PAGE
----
See also: and, far, near, yet

you ain't seen nothing yet

there is something even more extreme or impressive in store. informal
This expression was popularized by Al Jolson's aside in the 1927 film The Jazz Singer, ‘you ain't heard nuttin' yet’.
See also: nothing, seen, yet

not just ˈyet

not now but probably quite soon: I can’t give you the money just yet.
See also: just, not, yet

there’s ˌlife in the old dog ˈyet

(humorous) a person is old but is still active and enjoys life: At 70 he’s decided to go round the world. There’s life in the old dog yet!I’m not too old to enjoy myself! There’s life in the old dog yet, you know.
See also: dog, life, old, yet

so ˌnear and ˌyet so ˈfar

used to describe a situation in which somebody is very near to success, but finally fails: He came second in the piano competition, only one point behind the winner. So near and yet so far.
See also: and, far, near, yet

as ˈyet

until now or until a particular time in the past: an as yet unpublished reportAs yet little is known about the disease.
See also: yet

Are we having fun yet?

and AWHFY
sent. & comp. abb. This isn’t the fun that you stated or implied it would be, is it? Are we having fun yet? This is really dull. Gr8t d8t! AWHFY?
See also: fun, have, we

as yet

Up to the present time; up to now.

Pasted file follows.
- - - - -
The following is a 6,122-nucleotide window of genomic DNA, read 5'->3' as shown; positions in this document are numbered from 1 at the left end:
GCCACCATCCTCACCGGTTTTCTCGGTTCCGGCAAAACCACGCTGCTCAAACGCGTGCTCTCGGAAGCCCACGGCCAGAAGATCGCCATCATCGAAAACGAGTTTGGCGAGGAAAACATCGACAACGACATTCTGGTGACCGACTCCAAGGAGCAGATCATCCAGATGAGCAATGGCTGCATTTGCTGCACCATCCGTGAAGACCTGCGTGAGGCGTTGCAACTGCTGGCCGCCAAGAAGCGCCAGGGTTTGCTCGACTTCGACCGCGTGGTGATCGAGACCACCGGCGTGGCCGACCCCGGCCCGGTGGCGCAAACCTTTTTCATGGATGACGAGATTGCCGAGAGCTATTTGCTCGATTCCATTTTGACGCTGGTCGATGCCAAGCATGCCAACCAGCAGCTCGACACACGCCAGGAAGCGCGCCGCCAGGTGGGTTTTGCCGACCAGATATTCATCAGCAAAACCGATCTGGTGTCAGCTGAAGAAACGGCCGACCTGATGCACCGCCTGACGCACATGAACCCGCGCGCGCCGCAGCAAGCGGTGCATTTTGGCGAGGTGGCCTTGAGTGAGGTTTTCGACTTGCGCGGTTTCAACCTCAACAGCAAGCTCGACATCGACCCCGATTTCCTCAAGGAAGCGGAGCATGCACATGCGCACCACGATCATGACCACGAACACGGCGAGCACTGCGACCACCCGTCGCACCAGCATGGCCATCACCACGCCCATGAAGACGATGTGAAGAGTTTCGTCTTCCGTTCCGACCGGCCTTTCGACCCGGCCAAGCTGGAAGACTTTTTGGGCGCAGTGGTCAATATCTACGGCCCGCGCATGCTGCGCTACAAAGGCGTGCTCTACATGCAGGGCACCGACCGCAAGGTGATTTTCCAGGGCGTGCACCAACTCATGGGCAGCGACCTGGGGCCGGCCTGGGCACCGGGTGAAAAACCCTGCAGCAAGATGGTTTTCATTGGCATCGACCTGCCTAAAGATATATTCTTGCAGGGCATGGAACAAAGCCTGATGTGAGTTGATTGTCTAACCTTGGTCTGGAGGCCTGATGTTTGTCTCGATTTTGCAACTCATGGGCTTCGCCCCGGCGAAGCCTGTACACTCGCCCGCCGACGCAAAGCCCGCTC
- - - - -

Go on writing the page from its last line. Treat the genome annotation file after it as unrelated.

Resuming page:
See also: yet

so near and yet so far

Nearby but still unattainable. This term appeared in the Roman writer Martial’s Epigrams (ca. a.d. 85) but apparently did not enter the English language for some time. Tennyson used it in “In Memoriam” (1850): “He seems so near and yet so far.”
See also: and, far, near, yet

wet behind the ears, (still)

Immature, inexperienced. This term refers to the fact that the last place to dry on a newborn colt or calf is the indentation behind its ears. Although the observation is surely older, the term dates from the early twentieth century. J. F. Straker used it in his novel A Coil of Rope (1962): “You’re still wet behind the ears, darling. It’s time you grew up.”
See also: behind, wet
References in classic literature ?
Yet I exist in the hope that these memoirs, in some manner, I know not how, may find their way to the minds of humanity in Some Dimension, and may stir up a race of rebels who shall refuse to be confined to limited Dimensionality.